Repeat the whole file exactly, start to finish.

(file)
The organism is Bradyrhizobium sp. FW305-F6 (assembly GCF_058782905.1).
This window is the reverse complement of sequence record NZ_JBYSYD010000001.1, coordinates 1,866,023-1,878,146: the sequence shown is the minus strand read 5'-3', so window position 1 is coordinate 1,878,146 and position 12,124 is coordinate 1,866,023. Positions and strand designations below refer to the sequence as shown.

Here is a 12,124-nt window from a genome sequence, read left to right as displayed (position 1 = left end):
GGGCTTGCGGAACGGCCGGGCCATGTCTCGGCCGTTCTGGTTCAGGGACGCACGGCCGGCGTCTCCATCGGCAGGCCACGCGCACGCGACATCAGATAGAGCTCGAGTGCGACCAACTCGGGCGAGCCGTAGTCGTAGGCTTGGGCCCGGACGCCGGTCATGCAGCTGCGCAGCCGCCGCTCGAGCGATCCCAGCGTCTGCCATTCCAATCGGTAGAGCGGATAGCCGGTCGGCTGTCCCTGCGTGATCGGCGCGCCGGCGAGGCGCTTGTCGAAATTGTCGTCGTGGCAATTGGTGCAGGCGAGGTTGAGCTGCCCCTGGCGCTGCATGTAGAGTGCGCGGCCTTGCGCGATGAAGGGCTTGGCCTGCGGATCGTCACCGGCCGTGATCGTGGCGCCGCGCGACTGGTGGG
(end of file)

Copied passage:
The organism is Bradyrhizobium sp. FW305-F6 (assembly GCF_058782905.1).
This window is the reverse complement of sequence record NZ_JBYSYD010000001.1, coordinates 1,866,023-1,878,146: the sequence shown is the minus strand read 5'-3', so window position 1 is coordinate 1,878,146 and position 12,124 is coordinate 1,866,023. Positions and strand designations below refer to the sequence as shown.

Here is a 12,124-nt window from a genome sequence, read left to right as displayed (position 1 = left end):
GGGCTTGCGGAACGGCCGGGCCATGTCTCGGCCGTTCTGGTTCAGGGACGCACGGCCGGCGTCTCCATCGGCAGGCCACGCGCACGCGACATCAGATAGAGCTCGAGTGCGACCAACTCGGGCGAGCCGTAGTCGTAGGCTTGGGCCCGGACGCCGGTCATGCAGCTGCGCAGCCGCCGCTCGAGCGATCCCAGCGTCTGCCATTCCAATCGGTAGAGCGGATAGCCGGTCGGCTGTCCCTGCGTGATCGGCGCGCCGGCGAGGCGCTTGTCGAAATTGTCGTCGTGGCAATTGGTGCAGGCGAGGTTGAGCTGCCCCTGGCGCTGCATGTAGAGTGCGCGGCCTTGCGCGATGAAGGGCTTGGCCTGCGGATCGTCACCGGCCGTGATCGTGGCGCCGCGCGACTGGTGGG